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I Was Sniffed for Explosives by Guard Dogs at Prime Minister Harper's Maternal and Child Health Summit

Stephen Harper's UN-sanctioned summit on maternal and child health featured a lack of transparency and secrecy the likes of which some journalists say they've never witnessed before.
June 3, 2014, 2:55pm

Photo via the author.
I don’t think I’ve ever had my things sniffed for explosives by a dog and certainly not twice in one day. Nor have I been escorted to the bathroom since childhood, but that’s exactly what happened last week to me and other journalists covering Prime Minister Harper’s maternal and child health summit in Toronto.

During the closing session Friday morning, World Health Organization director-general Dr. Margaret Chan praised the Prime Minister for his efforts to promote accountability for development aid efforts to save the lives of the 289,000 women and 6.6 million children under five who die each year, mostly from preventable causes. But if the government’s treatment of journalists is anything to go by, it seems it isn’t so concerned about being transparent about its work on saving moms and their babies.


The bulk of the conference, including sessions in which experts discussed pressing issues related to maternal and child health, were closed off to journalists. And we weren't told about the restrictions until we arrived.

Our belongings were sniffed by a ferocious-looking dog, and we were herded through and asked to wait in two rooms before government officials escorted us to the main event. Once there, we were seated at the back in a cordoned-off section from which we could barely see the stage.

And if we needed to leave briefly to make a phone call, go to the bathroom, whatever, we were chaperoned.

It was “doubly humiliating,” said National Post health reporter, Tom Blackwell, after he was escorted to the loo by a woman.

A government official stood by, listening à la 1984, when I had to step out of the room to chat on the phone about another VICE story with a colleague.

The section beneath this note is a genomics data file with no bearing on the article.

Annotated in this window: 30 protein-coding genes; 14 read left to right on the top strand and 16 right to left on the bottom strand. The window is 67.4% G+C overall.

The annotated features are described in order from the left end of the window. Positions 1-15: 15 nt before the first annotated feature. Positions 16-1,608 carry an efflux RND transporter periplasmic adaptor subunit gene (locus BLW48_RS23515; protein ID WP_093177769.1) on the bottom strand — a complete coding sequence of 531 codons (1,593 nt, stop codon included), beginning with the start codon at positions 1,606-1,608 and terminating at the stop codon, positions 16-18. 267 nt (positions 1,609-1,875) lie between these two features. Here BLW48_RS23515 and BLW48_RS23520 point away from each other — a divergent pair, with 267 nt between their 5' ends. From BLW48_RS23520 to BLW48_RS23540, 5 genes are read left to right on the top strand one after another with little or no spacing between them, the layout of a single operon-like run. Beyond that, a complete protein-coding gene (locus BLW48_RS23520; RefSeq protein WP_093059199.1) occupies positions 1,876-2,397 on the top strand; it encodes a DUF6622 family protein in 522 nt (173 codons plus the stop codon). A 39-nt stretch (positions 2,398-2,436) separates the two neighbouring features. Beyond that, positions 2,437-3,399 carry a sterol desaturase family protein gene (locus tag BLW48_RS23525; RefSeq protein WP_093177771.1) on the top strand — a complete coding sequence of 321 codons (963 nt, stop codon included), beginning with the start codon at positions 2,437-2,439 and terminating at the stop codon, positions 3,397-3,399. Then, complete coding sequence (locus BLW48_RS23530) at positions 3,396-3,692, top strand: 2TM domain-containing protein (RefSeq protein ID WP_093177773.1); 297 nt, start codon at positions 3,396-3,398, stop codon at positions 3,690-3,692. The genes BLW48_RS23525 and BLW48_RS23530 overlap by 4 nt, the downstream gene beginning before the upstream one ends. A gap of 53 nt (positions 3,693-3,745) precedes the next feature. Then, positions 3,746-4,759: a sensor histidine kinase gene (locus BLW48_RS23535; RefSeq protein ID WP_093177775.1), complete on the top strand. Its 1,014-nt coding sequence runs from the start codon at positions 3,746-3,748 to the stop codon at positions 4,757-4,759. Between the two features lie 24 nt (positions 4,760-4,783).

And, as soon as the off-limits sessions began—including an address by WHO’s Dr. Chan—we were promptly escorted out.

When coffee breaks rolled around, we weren’t allowed to wander out and speak to delegates. In fact, I almost got into trouble for interviewing a doctor in the off-limits coffee break area—about the good things that Canada is doing—before a PR person intervened and convinced the government official to leave me be.

“I have been a professional journalist since 1974. I have covered Quebec politics. I have covered national politics. And I have never experienced this kind of treatment of the media before ever,” said  Toronto Star reporter Antonia Zerbisias. “My stuff has been sniffed more often by dogs here than in a whole month by my own dog at home. It’s ridiculous!”


The best explanation I got for the unusual media monitoring process was that it was a “high security” event with important leaders on the floor. Funny that none of the hundreds of delegates had to pass through a security screening or have their things sniffed at by dogs. And that, even after being cleared as explosive-free, we couldn’t wander around and chat with attendees.

“What the heck are they doing?” bemoaned one organization’s press person after they found out what was going on. The NGOs, caught off guard by the tight control, were confused. It certainly wasn’t part of their PR strategy.

It’s odd, as Maclean’s Kate Lunau blogged, that the Prime Minister’s Office would go to such lengths to block journalists from what is more or less a good news story. What's more, when I did find people for interviews, it sounded like we were at a conference filled with delegates who are generally happy about Canada’s efforts to lead the global push to improve maternal and child health.

The rationale for all the fuss, officials said, was that not having journalists around created space for frank and open discussion.

A frank and open discussion with the Canadian public, however, doesn’t seem to be a priority.

Well-known critiques of the government’s policy—including its lack of support for family planning, its position against abortion and the lack of transparency—were in the news coverage anyways, so what was it trying to hide?

Maybe it was nothing. Maybe it was just desperate to control the message. Whatever the case, I’d say it was a public relations fail. Twitter was abuzz with disgruntled journalists. Instead of mingling with leading global experts during their coffee breaks, we got material to write stories about what we couldn’t do.

And, at the end of the day, it was pretty disappointing to see the government go to such lengths to make it difficult for journalists to take advantage of a kickass opportunity to write about how and why mothers and their children are dying by the thousands, and what is being done about it.  @alia_d